For those individuals and organisations that do not subscribe to a range of journals/magazines this is one way of ensuring that the latest news, developments and trends are available.

The Full Text Collection has 5 databases containing thousands of pages of full text information and The Bibliographic Collection has 10 databases which together contain over 523,000 records to journal articles, guidance and advice, circulars, reports, conference proceedings, research reports, statistics and codes of practice from worldwide sources, all of which may be easily accessed. One of the databases - from the British Standards Institution - contains references to over 4000 fire and fire related standards.

This long established collection started in 1997 as Fire Worldwide and then expanded into Fire, Emergency and Preparedness Worldwide. From 2007 the collection continues to expand with the new powerful software and host platform and aims to help all those seeking information on all aspects of fire, emergency and preparedness management principles, fire risk assessment, good practices and research.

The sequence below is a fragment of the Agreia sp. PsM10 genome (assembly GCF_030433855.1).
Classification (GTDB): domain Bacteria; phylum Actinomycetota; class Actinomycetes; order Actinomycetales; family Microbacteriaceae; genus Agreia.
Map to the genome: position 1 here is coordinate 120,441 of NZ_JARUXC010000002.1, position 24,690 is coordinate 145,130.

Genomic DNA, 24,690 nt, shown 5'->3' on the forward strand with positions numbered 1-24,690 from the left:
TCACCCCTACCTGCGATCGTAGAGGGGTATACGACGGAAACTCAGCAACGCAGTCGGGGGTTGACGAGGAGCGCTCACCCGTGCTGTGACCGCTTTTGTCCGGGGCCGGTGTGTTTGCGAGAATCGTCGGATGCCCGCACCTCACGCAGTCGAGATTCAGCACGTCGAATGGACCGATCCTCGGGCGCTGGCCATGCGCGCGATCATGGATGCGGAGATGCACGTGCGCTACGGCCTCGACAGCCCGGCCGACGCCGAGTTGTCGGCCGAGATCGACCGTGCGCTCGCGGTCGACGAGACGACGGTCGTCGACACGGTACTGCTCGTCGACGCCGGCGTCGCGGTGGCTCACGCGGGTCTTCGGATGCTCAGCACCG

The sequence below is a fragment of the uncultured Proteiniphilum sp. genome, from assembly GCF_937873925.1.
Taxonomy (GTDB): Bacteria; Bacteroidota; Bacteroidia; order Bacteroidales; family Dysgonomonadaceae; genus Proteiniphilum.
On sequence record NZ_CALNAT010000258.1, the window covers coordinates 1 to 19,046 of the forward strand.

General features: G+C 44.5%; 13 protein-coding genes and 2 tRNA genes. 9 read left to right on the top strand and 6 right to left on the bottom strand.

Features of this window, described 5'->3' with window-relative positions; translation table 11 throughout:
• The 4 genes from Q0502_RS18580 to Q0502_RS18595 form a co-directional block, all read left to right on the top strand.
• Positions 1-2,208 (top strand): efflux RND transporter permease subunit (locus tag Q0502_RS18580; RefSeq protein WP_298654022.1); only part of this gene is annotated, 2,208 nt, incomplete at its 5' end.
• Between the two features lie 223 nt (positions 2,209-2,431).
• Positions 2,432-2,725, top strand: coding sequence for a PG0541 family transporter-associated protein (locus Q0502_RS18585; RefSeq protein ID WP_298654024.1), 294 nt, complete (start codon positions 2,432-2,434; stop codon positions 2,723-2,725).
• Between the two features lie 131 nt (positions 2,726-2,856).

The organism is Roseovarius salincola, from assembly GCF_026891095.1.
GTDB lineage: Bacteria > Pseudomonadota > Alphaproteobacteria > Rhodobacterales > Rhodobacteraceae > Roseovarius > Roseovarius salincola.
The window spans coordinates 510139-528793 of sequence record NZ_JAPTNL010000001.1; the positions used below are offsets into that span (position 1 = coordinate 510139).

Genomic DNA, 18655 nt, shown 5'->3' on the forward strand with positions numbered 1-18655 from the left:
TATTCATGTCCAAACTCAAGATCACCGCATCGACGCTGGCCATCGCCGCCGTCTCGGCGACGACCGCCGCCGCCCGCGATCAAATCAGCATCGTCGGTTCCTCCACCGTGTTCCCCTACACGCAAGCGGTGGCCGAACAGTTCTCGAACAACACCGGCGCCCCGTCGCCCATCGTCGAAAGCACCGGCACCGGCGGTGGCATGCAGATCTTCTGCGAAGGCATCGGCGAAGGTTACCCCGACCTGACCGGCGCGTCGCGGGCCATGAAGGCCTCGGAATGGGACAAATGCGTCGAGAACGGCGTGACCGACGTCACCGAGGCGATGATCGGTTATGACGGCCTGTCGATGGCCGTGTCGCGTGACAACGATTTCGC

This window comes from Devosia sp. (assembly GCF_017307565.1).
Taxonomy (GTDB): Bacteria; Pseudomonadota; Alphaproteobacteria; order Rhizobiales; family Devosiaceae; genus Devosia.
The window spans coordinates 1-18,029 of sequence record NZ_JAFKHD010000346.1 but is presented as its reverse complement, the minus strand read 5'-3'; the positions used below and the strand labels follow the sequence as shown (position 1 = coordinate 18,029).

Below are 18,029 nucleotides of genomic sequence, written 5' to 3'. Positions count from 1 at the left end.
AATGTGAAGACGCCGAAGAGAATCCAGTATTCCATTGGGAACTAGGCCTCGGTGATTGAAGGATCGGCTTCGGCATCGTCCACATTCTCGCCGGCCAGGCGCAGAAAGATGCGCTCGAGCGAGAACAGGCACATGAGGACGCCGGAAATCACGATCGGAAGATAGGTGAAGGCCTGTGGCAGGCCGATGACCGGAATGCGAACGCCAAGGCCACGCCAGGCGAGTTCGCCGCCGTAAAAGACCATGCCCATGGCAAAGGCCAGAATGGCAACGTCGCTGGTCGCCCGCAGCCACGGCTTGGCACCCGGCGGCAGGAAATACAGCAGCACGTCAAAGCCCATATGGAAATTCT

FIREINF is continuously enlarged as new information is published.

In this fast moving world it is essential to have quick access to validated, authoritative and constantly updated information collections. Much time is spent these days searching the Internet for validated and authoritative information often resulting in out-of date sources. Collections brought together and maintained by information specialists are one sure way of getting good quality data.

As new research and new ways of working, with the attendant alterations in products, services and technology developments means that no-one, especially those responsible for fire, emergencies and preparedness in workplaces of all kinds, should be without the latest information. Nor should people be without access to information that has been published in the past!

Searchers should also be aware that the myth abounding in the world that everything is published on the Internet and is free is just not true! Nor is the latest theory that if you have a credit card and access to search engines then you do NOT need a library!